August 11, 2012

The Pendulum of Parenting

Parenting is a subject which I think I know a lot about, yet I have no direct biological experience of. 

[Just steparenting. And being a nanny in my 20's. It so happens that the little girl in my charge has grown up now and tracked her nanny down. She still lives in Seattle and we are connected. Okay time for an "Awwww!"]

The reality is that I work with students, but the true "client" is the parent, and I have a lot of communication with them. Many times i find myself on hot coals, dishing out tips delicately, on hot topics like preventing power struggles, not pushing too hard, not giving in too much, how to discuss learning disabilities with kids, or their brain, and then there are sleep patterns, social skills, and nutrition. Like I said: Tender Topics. With some parents, I feel they are on their best behavior with me, but my intuition screams about what is most likely the reality at home:

The touchy parenting topic comes up in our Learning Specialists Consulting Group, (which is supposedly quarterly, but...well...). We end up delivering all sorts of tips to our clients for how to be a parent, a teacher, a coach, and a cheerleader to their child. And it only works if the parents are curious about how to improve as people, parents, and family members, and are curious about their child. (as opposed to having an agenda). At our professional gatherings, we end up swapping parent stories, since they are so much a part of the results equation, then espousing quippy suggestions about how to interact with anxious parents, marshmallow parents, or disorganized parents.

When all goes well, in the tutoring situation, we are on the same page about what the child needs, the parents establish warm and humorous rapport with me, and fine-tunes it with their child, so that they use their time wisely in between sessions. And then there are times when it does not go so well. That is when I bring out articles, handouts, or quickie memorable gems, like "When the outcome isn't important, give your child the power to choose. When it IS, make yourself clear, and decide, and don't waver. No apologies. No negotiation." 

I get some of this from my gut, and a lot of it from LOVE & LOGIC. Their premise is about preventing battles using choices and natural consequences. Their marketing materials make it seem, of course, that harmony will reign and that every waking moment will look like this photo, but I DO love the humble nature of the creators of the program: a father and son team who did not always collaborate!

I see all kinds of parenting in my private practice, and sometimes I broach the subject of suggesting they do something concrete to prevent power struggles, establish a "tone" in the home for learning, motivate without candy, and be engaged without being overbearing. That brings me to the pendulum. I steer parents into the center as much as I can, with compassion and humor.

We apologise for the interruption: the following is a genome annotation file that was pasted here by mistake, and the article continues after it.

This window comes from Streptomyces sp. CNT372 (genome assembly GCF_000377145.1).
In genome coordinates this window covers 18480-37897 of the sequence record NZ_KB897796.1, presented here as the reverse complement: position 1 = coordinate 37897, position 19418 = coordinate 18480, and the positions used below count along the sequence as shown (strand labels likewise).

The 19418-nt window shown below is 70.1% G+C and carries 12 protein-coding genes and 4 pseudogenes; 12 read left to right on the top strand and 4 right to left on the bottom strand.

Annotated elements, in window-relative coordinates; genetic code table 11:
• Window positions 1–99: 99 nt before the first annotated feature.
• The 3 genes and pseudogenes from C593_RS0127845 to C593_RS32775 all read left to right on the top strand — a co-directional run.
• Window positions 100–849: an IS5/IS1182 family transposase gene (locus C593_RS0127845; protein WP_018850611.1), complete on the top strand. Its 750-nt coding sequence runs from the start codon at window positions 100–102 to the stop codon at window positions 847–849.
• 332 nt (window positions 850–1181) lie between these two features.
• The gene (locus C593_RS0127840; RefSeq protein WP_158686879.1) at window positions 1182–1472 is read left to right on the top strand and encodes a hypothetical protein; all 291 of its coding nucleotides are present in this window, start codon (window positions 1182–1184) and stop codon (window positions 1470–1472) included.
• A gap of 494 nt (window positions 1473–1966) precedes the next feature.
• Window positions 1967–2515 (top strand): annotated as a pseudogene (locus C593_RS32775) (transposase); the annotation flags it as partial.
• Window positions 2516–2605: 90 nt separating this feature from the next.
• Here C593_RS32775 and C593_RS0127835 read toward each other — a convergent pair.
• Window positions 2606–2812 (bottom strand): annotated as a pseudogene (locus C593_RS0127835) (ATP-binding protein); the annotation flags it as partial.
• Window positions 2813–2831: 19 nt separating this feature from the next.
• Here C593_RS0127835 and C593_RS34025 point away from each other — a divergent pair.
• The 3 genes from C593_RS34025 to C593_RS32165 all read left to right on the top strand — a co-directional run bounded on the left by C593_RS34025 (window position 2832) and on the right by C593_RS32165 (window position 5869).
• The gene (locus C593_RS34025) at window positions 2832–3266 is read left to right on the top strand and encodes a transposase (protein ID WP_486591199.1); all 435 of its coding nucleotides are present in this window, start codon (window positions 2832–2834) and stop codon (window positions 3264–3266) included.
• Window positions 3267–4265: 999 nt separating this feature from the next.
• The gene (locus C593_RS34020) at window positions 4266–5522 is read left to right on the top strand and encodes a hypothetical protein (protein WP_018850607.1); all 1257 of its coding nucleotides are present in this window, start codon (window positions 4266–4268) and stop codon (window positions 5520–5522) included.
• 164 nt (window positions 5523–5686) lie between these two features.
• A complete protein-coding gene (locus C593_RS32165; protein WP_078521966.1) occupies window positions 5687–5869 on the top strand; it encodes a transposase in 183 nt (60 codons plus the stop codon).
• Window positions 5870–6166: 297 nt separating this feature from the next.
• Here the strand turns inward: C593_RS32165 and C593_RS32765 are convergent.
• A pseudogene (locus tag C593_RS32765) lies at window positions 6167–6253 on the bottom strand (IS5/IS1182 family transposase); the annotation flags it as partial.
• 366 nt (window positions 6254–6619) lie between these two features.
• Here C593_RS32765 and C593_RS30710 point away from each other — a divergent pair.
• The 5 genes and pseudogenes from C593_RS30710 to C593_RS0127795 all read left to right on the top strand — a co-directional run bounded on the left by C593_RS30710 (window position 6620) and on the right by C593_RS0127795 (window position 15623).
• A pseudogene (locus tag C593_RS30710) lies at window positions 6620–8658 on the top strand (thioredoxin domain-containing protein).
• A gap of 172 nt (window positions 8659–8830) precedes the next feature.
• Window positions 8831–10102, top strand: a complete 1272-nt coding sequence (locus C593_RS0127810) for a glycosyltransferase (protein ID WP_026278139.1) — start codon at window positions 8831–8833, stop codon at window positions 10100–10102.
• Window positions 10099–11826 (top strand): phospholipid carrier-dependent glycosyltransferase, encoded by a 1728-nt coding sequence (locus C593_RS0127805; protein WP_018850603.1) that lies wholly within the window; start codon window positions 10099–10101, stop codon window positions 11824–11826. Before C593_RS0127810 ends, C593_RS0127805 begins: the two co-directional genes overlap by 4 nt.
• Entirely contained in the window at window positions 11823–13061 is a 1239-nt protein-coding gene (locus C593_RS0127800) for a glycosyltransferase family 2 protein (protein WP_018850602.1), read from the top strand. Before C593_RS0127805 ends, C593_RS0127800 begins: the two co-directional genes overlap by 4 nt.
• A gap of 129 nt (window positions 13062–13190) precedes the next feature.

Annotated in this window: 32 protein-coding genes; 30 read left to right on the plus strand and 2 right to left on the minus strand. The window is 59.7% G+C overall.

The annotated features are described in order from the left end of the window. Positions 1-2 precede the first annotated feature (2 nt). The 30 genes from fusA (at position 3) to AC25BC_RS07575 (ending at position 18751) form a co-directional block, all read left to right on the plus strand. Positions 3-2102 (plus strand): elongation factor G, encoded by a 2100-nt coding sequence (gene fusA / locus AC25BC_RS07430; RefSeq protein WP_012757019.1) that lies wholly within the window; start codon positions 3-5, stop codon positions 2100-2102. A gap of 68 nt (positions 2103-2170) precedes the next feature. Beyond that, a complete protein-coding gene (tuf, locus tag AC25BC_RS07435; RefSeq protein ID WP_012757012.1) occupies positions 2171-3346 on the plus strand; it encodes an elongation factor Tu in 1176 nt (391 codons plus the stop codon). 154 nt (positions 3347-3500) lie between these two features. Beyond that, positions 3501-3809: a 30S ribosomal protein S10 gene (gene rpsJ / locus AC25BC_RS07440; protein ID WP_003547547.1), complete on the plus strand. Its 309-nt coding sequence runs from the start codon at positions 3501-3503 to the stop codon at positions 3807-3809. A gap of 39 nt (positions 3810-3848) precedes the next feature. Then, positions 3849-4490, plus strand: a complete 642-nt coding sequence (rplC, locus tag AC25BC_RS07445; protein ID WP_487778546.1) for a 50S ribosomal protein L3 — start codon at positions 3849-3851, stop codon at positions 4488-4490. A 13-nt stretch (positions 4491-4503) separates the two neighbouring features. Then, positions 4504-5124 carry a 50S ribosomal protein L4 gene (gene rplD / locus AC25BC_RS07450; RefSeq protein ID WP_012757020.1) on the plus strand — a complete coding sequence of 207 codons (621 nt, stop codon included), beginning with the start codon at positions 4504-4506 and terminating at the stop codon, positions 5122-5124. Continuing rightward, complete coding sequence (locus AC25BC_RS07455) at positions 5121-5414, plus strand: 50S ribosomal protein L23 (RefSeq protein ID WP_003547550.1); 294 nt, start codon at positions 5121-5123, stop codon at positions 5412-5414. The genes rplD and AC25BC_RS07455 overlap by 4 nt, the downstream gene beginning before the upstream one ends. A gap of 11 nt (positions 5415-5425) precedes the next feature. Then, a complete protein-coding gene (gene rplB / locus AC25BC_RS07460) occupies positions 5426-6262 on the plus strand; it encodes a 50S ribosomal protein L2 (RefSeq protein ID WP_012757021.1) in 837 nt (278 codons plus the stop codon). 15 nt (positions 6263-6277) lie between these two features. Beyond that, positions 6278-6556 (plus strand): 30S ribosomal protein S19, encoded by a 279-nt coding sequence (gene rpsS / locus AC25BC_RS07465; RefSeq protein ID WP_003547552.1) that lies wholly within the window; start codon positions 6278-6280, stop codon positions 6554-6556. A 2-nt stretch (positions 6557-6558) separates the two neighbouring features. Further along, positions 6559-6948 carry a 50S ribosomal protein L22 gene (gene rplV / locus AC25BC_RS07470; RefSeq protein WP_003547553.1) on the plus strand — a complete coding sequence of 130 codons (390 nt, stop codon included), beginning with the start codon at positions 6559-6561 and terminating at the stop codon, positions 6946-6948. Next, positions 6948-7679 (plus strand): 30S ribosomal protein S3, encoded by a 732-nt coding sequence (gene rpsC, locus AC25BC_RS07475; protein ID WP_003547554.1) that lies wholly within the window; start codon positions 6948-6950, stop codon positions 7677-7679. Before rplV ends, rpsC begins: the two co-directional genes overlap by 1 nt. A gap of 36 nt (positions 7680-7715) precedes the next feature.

The pendulum is what I observe, and parents are sometimes blind to, and most teachers talk about. Parents at one extreme end approach kids with a "They will find their way" mentality, often coupled with "I don't want to label them," and, at its worst, "I don't use any negative consequences." These are what I call Marshmallows

A version of this is the parents who simply have their kids run the show, and they insist on not interfering. They are trying so hard not to raise their voices, or be stern or punitive, that the children run the household. These are what I call Rotweiler Owners, because I have been in households where the dogs run the place. It is apparent the minute I arrive. In this case it is the kids. 

And finally, the Hover-ers. I don't use the term, "helicopter" because that implies that the parent is pressuring their child to succeed, or micromanaging them, but that is not always part of the mix. Sometimes they are simply so intertwined, anf blur the boundary between them and their child, that they apologize on behalf of their child, prompt them while they are speaking, help them so much with HW that the child does not get the satisfaction of independence, and oh, they worry. These parents are professional anxiety-ers. And remember that ADHD morphs into Anxiety, so genetic apples falling from trees are at play here. Drill Sergeant parents is what the media calls one sub-category of these.

So.....either I have a healthy distance from the maternal (and often genetic) tug, and am using that bird's eye view of the parent-child fabric of emotions so as to offer deep wisdom, or I am pompous, off-base, and would be better off keeping my mouth shut. The plethora of articles in the past year about these pendulums (with differing names and nuances) is a testament that I am not so far off.

August 10, 2012

In the Ideal World...Teaching like Homeschoolers

We should suspend the regular English curriculum for a semester and teach “Reading and Writing.” Every student would produce an essay each week and spend time at the teacher’s desk being edited. We would hire or train teachers to do what my first editors did: Cross out cute phrases, ask what I was trying to say, break overlong sentences into pieces, ask for specific examples, replace inactive verbs with active ones, and so on.